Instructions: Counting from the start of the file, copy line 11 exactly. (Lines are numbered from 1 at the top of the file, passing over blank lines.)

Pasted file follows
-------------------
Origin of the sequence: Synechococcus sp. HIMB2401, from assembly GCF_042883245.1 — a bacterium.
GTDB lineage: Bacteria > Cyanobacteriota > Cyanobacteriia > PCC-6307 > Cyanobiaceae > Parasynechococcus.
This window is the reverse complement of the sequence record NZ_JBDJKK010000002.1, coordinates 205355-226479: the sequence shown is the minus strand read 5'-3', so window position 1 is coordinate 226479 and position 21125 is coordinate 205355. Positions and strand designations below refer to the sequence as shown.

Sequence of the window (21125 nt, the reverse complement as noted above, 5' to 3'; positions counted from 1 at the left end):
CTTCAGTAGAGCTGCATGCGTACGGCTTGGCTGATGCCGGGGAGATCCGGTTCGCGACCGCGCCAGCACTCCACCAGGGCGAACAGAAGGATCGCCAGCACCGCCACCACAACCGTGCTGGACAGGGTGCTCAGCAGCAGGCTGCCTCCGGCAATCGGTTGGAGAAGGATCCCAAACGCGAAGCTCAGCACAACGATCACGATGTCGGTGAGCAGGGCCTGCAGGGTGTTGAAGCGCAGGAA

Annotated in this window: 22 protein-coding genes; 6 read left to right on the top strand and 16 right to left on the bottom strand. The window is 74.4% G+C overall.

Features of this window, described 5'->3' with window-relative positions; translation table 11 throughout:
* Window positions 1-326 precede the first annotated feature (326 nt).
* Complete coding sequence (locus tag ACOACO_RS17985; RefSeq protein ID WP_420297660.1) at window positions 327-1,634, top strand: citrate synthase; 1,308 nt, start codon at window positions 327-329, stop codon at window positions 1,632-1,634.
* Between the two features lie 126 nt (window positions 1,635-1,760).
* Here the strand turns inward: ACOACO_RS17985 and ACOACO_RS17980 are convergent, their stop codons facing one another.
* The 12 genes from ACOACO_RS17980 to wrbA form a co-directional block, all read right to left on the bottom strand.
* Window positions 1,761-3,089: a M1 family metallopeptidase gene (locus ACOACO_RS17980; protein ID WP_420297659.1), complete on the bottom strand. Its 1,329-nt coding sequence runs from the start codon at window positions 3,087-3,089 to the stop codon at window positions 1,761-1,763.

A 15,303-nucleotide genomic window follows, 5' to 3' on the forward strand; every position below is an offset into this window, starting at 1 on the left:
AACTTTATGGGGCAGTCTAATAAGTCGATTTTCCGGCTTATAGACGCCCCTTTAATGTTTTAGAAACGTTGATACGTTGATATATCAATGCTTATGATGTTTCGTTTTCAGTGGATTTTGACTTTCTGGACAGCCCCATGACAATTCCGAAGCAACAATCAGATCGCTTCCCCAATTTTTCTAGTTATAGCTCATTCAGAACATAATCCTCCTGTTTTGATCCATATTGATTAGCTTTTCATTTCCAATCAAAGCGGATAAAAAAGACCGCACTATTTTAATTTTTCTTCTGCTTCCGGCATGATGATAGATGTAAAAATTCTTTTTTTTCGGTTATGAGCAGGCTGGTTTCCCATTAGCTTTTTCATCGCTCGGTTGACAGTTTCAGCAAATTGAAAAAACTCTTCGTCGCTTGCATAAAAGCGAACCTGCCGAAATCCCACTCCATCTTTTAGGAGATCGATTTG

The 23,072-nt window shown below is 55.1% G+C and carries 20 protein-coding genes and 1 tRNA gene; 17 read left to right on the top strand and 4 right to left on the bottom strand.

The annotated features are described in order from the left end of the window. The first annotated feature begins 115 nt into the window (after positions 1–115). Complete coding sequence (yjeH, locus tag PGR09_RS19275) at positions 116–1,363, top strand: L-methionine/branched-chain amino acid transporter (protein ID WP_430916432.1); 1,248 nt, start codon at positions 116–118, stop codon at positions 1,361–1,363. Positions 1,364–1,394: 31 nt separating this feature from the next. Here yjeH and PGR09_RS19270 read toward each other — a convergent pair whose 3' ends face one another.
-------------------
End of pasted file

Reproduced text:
* Here the strand turns inward: ACOACO_RS17985 and ACOACO_RS17980 are convergent, their stop codons facing one another.